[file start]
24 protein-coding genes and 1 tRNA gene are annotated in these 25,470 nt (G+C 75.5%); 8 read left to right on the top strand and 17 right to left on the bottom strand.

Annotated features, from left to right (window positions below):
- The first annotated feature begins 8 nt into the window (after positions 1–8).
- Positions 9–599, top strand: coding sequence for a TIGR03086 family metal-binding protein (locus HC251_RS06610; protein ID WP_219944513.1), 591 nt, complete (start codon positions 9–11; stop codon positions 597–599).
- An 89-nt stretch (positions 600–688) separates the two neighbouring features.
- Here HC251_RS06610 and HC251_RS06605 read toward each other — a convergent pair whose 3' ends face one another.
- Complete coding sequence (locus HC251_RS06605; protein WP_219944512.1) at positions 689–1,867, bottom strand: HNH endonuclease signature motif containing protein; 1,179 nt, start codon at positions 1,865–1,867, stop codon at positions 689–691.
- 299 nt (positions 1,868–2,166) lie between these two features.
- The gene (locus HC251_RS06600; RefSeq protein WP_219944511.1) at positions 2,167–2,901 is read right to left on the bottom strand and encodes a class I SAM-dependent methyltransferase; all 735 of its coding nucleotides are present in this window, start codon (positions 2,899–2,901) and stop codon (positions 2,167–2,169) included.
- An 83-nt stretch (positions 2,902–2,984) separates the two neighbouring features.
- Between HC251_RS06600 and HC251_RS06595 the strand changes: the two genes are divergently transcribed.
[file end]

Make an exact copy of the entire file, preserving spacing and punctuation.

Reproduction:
24 protein-coding genes and 1 tRNA gene are annotated in these 25,470 nt (G+C 75.5%); 8 read left to right on the top strand and 17 right to left on the bottom strand.

Annotated features, from left to right (window positions below):
- The first annotated feature begins 8 nt into the window (after positions 1–8).
- Positions 9–599, top strand: coding sequence for a TIGR03086 family metal-binding protein (locus HC251_RS06610; protein ID WP_219944513.1), 591 nt, complete (start codon positions 9–11; stop codon positions 597–599).
- An 89-nt stretch (positions 600–688) separates the two neighbouring features.
- Here HC251_RS06610 and HC251_RS06605 read toward each other — a convergent pair whose 3' ends face one another.
- Complete coding sequence (locus HC251_RS06605; protein WP_219944512.1) at positions 689–1,867, bottom strand: HNH endonuclease signature motif containing protein; 1,179 nt, start codon at positions 1,865–1,867, stop codon at positions 689–691.
- 299 nt (positions 1,868–2,166) lie between these two features.
- The gene (locus HC251_RS06600; RefSeq protein WP_219944511.1) at positions 2,167–2,901 is read right to left on the bottom strand and encodes a class I SAM-dependent methyltransferase; all 735 of its coding nucleotides are present in this window, start codon (positions 2,899–2,901) and stop codon (positions 2,167–2,169) included.
- An 83-nt stretch (positions 2,902–2,984) separates the two neighbouring features.
- Between HC251_RS06600 and HC251_RS06595 the strand changes: the two genes are divergently transcribed.